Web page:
Played Mage Knight. Love the game. Aaron won.
(Peter as editor has insisted in a little more detail, so …)
Mage Knight is a complex game of exploring and battling across a fantasy land: there are tombs to rob, ruins to explore, castles to conquer, mazes to get lost in, monster lairs to clear, dragons to defeat and so on. Your hero's actions are determined by the cards he has in his hand. Initially this will be basic move, attack, block and influence actions, each of which can be pumped up to a stronger action by using mana (magic) from the mana pool. As the game progresses you can add cards to your hand by defeating enemies and levelling up giving you more powerful advanced action cards, or by gaining spells, artifacts and followers. The game is a little thinky: how can I maximise the output of the cards that I have in my hand, the skills that I possess, the abilities of my followers and the colours of the mana pool so that I can move across the board, block the attack of the wizards in that tower and then crush them? In this respect it can feel a little like a puzzle to solve. But it's pretty amazing when you can make your cards all work together to bring down some tough enemy.
The game is hugely replayable as there are different scenarios to play; some like last night's introductory game last just three turns as the game ends when an enemy city is discovered, while other scenarios can have you battling the armies of General Volkaire, conquering enemies entrenched in cities, or fighting each other in a race to win.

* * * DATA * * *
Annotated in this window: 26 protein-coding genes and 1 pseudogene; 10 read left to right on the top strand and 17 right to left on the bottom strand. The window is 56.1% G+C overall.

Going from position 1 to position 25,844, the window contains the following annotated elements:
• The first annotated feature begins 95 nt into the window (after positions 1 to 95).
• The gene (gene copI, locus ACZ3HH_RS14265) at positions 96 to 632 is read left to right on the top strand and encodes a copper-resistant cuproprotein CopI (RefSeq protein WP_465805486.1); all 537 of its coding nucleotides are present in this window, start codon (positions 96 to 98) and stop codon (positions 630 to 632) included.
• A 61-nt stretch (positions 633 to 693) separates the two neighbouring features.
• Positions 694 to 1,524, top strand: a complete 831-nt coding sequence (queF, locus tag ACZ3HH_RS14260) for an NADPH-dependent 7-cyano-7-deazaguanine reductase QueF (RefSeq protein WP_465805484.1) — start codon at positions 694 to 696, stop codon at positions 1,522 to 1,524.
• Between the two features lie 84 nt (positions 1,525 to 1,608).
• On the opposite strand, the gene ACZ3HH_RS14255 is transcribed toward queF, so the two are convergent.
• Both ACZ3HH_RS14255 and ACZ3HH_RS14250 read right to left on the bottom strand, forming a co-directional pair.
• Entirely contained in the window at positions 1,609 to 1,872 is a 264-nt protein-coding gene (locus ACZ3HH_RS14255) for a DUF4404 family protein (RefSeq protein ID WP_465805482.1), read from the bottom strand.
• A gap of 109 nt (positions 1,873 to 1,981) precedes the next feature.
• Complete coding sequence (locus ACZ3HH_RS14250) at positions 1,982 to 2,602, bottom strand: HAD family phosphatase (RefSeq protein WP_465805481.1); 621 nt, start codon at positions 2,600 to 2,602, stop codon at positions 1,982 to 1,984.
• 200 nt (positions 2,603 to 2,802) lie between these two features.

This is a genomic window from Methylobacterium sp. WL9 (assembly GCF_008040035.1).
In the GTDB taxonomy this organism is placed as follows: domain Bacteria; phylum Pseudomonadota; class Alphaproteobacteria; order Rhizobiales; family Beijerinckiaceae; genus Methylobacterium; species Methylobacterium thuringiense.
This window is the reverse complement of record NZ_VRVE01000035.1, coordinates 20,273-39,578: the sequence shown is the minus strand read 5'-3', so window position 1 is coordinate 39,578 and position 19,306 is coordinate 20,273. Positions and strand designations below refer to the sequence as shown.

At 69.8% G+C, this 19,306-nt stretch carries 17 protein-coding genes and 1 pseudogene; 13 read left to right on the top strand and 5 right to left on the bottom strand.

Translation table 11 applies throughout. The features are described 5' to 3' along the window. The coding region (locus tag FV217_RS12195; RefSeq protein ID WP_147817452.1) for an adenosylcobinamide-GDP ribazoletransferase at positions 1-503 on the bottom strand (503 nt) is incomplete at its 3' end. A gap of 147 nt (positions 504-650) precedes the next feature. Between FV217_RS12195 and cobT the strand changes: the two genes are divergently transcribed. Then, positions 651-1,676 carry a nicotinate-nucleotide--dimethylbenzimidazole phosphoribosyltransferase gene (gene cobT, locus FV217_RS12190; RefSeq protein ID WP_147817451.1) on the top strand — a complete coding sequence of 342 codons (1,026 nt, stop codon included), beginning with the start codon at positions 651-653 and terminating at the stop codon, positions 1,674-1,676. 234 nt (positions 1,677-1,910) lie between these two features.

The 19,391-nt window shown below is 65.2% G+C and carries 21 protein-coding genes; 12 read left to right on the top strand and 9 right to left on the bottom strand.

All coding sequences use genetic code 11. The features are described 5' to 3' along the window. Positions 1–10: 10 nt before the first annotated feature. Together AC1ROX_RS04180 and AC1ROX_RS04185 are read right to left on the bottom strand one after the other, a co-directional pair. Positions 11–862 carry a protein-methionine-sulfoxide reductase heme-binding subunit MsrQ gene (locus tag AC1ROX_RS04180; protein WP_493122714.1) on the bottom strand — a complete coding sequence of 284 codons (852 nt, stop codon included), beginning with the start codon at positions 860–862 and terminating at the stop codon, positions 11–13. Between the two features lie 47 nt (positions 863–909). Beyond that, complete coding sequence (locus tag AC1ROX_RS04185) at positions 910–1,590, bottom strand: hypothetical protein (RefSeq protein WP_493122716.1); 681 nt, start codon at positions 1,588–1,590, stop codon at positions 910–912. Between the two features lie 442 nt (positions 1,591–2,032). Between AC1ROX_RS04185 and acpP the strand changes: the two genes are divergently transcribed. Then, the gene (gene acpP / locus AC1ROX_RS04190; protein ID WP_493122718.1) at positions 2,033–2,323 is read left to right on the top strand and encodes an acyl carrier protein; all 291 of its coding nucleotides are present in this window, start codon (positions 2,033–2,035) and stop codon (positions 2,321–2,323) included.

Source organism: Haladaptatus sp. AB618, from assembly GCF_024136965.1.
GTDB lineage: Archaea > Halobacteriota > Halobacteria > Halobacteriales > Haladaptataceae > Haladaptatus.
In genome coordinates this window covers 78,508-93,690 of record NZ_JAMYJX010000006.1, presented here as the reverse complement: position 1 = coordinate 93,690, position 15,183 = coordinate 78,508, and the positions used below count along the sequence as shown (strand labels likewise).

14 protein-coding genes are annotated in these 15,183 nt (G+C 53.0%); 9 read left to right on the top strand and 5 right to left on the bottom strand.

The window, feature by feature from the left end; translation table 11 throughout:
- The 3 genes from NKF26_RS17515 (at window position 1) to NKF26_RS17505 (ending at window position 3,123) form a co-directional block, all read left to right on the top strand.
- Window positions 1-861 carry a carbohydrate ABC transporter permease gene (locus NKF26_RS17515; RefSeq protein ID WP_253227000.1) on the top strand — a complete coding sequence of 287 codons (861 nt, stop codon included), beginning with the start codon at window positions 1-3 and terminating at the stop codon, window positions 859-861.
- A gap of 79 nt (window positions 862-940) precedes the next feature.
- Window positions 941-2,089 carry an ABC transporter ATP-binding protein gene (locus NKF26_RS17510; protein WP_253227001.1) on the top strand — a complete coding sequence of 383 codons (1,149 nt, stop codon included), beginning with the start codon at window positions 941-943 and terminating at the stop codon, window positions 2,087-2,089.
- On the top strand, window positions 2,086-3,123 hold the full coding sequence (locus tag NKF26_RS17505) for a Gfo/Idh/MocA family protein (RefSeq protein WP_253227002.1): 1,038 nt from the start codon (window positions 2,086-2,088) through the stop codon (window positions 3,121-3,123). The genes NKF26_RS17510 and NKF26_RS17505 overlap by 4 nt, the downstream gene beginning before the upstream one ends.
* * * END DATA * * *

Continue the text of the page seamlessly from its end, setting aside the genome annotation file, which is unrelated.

It certainly deserves its ranking of 9th on Board Game Geek's list.
Oh, and Aaron won.
Aaron - 14 Neil - 12 Peter M - 11
And here's Emma with her account of Trains, ranked no. 208 on Board Game Geek.
This part of the blog is brought to you by gaming newbie Emma. I definitely still count as a newbie, despite coming to a few BBG nights so far, because I pretty much don’t know any of the games that are brought along! I was in good company this week, as Jon brought a new game called Trains that none of us had played. Each player owns a private railway company aiming to serve the highest number of cities – this is done by laying tracks and building stations. We played on the Tokyo map (it comes with two – I’ve discovered that a game is not a real game without a double-sided board) and considering that it’s classified as a board game it’s mostly made up of cards. We each had our own ‘deck’ and added to it throughout the game by buying new cards that might help us win. When laying tracks or building stations ‘waste’ cards are accumulated into your deck, and these are no good for anything. Pretty much all of us had one or two goes where we quite literally had a rubbish hand. The nice thing with Trains is that not all the cards are used for each game – 8 types of cards are drawn randomly for the game you’re playing; this means every game is different, although I deduced that the general trick is to build tracks as fast as possible because it costs more money to lay tracks somewhere that one of your opponents has already been. This makes the game go more quickly as well, as it only finishes once one player has used all their tracks or the central store of stations has been used up. The estimated playing time of Trains is 45 minutes, but playing with Jon essentially doubles the estimated time and we took well over an hour. Despite Jon’s best efforts to persuade us that he wasn't doing well, he won by a generous margin. My reward for coming last was to write the blog, so I hope you've enjoyed reading! After all, there’s always next time…
Jon - 37 Peter H - 31 Sam - 28 Emma - 23
The last throes of the evening were spent with Family Business and Splendor with Neil taking an impressive victory in the latter and my gangster Benjamin 'Bugsy' Malone the last man standing in the former.
My gamer of the week goes to Jon for his impressive victory in Trains.